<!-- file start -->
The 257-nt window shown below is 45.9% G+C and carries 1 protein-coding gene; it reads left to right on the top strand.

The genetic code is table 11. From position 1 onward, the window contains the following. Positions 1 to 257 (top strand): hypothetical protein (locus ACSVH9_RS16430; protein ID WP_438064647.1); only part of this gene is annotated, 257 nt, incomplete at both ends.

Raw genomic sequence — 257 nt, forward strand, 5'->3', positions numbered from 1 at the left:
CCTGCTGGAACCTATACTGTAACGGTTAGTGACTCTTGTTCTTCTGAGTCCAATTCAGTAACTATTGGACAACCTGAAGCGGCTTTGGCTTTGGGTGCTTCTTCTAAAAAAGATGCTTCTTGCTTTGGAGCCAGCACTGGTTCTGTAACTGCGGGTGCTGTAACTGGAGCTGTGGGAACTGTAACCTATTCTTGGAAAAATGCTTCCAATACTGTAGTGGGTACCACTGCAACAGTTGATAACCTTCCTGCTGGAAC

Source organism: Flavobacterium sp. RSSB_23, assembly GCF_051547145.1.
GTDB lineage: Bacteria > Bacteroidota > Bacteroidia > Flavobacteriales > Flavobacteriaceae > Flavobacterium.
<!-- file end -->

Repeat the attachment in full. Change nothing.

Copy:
The 257-nt window shown below is 45.9% G+C and carries 1 protein-coding gene; it reads left to right on the top strand.

The genetic code is table 11. From position 1 onward, the window contains the following. Positions 1 to 257 (top strand): hypothetical protein (locus ACSVH9_RS16430; protein ID WP_438064647.1); only part of this gene is annotated, 257 nt, incomplete at both ends.

Raw genomic sequence — 257 nt, forward strand, 5'->3', positions numbered from 1 at the left:
CCTGCTGGAACCTATACTGTAACGGTTAGTGACTCTTGTTCTTCTGAGTCCAATTCAGTAACTATTGGACAACCTGAAGCGGCTTTGGCTTTGGGTGCTTCTTCTAAAAAAGATGCTTCTTGCTTTGGAGCCAGCACTGGTTCTGTAACTGCGGGTGCTGTAACTGGAGCTGTGGGAACTGTAACCTATTCTTGGAAAAATGCTTCCAATACTGTAGTGGGTACCACTGCAACAGTTGATAACCTTCCTGCTGGAAC

Source organism: Flavobacterium sp. RSSB_23, assembly GCF_051547145.1.
GTDB lineage: Bacteria > Bacteroidota > Bacteroidia > Flavobacteriales > Flavobacteriaceae > Flavobacterium.